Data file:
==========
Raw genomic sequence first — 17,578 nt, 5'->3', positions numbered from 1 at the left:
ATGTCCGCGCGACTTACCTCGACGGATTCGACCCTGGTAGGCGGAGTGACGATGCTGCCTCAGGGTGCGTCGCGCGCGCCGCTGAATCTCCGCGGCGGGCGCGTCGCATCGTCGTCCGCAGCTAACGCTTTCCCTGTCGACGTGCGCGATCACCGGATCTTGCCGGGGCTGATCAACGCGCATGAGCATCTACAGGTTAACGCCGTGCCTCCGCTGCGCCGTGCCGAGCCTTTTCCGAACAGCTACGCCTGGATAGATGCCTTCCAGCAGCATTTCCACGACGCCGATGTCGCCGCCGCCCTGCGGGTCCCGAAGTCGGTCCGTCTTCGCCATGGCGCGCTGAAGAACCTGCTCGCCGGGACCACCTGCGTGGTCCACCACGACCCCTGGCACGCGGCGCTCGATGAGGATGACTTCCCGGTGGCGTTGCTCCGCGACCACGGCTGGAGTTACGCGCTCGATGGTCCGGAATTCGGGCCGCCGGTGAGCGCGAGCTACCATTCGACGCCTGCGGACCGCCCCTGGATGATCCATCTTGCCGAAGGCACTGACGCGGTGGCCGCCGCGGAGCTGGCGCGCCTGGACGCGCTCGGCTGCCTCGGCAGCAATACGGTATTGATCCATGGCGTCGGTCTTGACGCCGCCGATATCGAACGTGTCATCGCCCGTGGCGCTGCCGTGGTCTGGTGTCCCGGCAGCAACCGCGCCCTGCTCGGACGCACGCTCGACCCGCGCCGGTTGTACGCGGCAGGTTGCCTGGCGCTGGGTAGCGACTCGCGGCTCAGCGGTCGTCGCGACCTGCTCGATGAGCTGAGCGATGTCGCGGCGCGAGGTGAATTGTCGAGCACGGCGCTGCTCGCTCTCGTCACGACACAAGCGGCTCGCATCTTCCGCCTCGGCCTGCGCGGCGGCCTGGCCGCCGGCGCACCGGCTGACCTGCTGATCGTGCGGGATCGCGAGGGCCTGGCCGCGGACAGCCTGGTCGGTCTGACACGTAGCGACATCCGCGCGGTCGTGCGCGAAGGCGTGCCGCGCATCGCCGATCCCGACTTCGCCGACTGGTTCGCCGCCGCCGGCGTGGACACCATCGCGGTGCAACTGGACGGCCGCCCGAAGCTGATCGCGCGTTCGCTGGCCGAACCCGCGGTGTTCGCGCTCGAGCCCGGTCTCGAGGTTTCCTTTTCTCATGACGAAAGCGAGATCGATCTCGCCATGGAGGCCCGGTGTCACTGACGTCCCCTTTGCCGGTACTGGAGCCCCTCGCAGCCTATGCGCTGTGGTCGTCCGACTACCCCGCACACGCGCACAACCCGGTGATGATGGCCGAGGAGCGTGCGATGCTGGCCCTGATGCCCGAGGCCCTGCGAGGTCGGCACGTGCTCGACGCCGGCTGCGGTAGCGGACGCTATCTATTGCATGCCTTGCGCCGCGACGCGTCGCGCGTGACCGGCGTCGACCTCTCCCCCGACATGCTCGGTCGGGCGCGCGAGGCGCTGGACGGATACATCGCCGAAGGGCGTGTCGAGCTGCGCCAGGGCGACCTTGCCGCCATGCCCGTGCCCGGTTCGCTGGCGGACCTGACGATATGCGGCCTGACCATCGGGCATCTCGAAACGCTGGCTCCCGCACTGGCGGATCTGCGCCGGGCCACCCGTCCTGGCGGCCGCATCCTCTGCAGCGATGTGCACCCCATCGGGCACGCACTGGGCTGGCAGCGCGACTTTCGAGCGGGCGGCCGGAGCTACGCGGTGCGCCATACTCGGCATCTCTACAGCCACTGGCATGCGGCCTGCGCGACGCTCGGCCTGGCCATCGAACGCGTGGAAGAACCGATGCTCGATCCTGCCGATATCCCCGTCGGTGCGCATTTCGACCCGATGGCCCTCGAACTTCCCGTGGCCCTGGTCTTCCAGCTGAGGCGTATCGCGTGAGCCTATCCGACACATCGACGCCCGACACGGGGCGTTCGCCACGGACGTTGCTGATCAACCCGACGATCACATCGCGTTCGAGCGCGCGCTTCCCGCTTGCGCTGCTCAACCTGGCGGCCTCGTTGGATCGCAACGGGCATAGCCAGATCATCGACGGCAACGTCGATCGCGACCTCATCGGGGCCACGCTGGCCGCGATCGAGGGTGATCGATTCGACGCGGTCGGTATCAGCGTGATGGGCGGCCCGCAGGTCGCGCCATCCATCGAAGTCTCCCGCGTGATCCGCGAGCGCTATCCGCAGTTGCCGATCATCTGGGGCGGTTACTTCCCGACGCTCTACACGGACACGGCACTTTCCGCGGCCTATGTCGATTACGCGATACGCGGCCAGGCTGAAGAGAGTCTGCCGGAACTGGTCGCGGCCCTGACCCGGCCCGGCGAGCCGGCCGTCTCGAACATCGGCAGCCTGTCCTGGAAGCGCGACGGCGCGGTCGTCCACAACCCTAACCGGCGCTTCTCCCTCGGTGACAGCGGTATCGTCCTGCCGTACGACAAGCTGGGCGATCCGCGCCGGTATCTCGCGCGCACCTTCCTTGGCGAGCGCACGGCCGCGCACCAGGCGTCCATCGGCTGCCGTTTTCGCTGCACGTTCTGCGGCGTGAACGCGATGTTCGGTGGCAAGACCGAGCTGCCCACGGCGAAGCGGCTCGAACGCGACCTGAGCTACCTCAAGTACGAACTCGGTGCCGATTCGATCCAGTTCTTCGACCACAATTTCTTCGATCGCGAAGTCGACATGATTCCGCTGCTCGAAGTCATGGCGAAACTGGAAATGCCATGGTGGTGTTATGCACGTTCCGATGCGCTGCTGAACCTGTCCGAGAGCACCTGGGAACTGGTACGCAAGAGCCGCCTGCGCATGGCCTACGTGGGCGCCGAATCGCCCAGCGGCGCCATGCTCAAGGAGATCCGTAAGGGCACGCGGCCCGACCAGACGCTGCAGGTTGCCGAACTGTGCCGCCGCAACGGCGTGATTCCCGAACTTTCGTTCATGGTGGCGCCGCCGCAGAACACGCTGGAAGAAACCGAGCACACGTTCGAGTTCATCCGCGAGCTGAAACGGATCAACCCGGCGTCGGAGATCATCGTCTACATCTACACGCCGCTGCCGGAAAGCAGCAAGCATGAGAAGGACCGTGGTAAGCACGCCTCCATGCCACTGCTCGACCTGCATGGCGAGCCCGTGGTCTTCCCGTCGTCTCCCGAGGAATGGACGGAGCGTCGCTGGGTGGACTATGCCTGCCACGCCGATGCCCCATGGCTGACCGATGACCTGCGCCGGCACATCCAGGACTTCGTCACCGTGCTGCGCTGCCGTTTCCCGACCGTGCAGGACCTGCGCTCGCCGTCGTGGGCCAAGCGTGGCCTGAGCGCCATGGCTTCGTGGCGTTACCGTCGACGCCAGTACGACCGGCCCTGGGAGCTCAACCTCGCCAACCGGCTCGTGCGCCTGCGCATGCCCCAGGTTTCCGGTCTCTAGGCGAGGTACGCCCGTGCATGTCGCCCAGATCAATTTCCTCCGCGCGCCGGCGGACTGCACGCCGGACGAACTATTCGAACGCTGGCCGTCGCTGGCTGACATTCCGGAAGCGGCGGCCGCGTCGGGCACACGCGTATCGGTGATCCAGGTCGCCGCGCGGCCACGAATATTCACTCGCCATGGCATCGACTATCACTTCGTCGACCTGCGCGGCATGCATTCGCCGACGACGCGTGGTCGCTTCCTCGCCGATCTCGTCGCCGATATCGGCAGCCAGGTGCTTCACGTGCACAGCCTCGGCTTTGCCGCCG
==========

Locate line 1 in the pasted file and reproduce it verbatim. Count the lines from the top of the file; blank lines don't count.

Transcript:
Raw genomic sequence first — 17,578 nt, 5'->3', positions numbered from 1 at the left: